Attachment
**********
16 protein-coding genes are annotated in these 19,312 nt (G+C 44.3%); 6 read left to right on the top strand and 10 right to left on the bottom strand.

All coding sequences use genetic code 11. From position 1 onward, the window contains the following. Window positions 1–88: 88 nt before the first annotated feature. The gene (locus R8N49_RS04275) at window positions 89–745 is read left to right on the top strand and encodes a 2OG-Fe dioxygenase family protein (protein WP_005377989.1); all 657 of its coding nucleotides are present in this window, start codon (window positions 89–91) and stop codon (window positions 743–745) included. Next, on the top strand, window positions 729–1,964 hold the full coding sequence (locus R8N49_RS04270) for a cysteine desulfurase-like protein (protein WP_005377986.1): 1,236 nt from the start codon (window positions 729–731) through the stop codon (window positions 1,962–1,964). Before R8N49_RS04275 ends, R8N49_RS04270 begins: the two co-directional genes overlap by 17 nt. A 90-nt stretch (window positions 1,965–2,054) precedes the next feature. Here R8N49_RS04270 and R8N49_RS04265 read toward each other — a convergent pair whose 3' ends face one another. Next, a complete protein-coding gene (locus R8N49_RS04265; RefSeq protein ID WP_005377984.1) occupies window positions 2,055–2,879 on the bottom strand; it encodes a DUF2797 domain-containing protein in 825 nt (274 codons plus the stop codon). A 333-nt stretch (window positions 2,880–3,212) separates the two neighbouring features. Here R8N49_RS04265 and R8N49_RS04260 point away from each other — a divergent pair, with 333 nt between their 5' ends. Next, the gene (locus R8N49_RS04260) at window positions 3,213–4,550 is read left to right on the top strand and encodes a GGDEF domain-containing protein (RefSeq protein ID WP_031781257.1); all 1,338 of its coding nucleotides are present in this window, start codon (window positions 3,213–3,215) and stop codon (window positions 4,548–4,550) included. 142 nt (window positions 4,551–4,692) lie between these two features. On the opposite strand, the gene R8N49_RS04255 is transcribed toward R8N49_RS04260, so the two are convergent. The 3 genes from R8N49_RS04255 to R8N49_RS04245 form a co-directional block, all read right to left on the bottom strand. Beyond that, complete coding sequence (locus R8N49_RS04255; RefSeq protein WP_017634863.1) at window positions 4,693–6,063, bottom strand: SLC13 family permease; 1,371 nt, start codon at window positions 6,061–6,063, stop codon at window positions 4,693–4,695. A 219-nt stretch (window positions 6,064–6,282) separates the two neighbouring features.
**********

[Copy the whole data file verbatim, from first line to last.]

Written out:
16 protein-coding genes are annotated in these 19,312 nt (G+C 44.3%); 6 read left to right on the top strand and 10 right to left on the bottom strand.

All coding sequences use genetic code 11. From position 1 onward, the window contains the following. Window positions 1–88: 88 nt before the first annotated feature. The gene (locus R8N49_RS04275) at window positions 89–745 is read left to right on the top strand and encodes a 2OG-Fe dioxygenase family protein (protein WP_005377989.1); all 657 of its coding nucleotides are present in this window, start codon (window positions 89–91) and stop codon (window positions 743–745) included. Next, on the top strand, window positions 729–1,964 hold the full coding sequence (locus R8N49_RS04270) for a cysteine desulfurase-like protein (protein WP_005377986.1): 1,236 nt from the start codon (window positions 729–731) through the stop codon (window positions 1,962–1,964). Before R8N49_RS04275 ends, R8N49_RS04270 begins: the two co-directional genes overlap by 17 nt. A 90-nt stretch (window positions 1,965–2,054) precedes the next feature. Here R8N49_RS04270 and R8N49_RS04265 read toward each other — a convergent pair whose 3' ends face one another. Next, a complete protein-coding gene (locus R8N49_RS04265; RefSeq protein ID WP_005377984.1) occupies window positions 2,055–2,879 on the bottom strand; it encodes a DUF2797 domain-containing protein in 825 nt (274 codons plus the stop codon). A 333-nt stretch (window positions 2,880–3,212) separates the two neighbouring features. Here R8N49_RS04265 and R8N49_RS04260 point away from each other — a divergent pair, with 333 nt between their 5' ends. Next, the gene (locus R8N49_RS04260) at window positions 3,213–4,550 is read left to right on the top strand and encodes a GGDEF domain-containing protein (RefSeq protein ID WP_031781257.1); all 1,338 of its coding nucleotides are present in this window, start codon (window positions 3,213–3,215) and stop codon (window positions 4,548–4,550) included. 142 nt (window positions 4,551–4,692) lie between these two features. On the opposite strand, the gene R8N49_RS04255 is transcribed toward R8N49_RS04260, so the two are convergent. The 3 genes from R8N49_RS04255 to R8N49_RS04245 form a co-directional block, all read right to left on the bottom strand. Beyond that, complete coding sequence (locus R8N49_RS04255; RefSeq protein WP_017634863.1) at window positions 4,693–6,063, bottom strand: SLC13 family permease; 1,371 nt, start codon at window positions 6,061–6,063, stop codon at window positions 4,693–4,695. A 219-nt stretch (window positions 6,064–6,282) separates the two neighbouring features.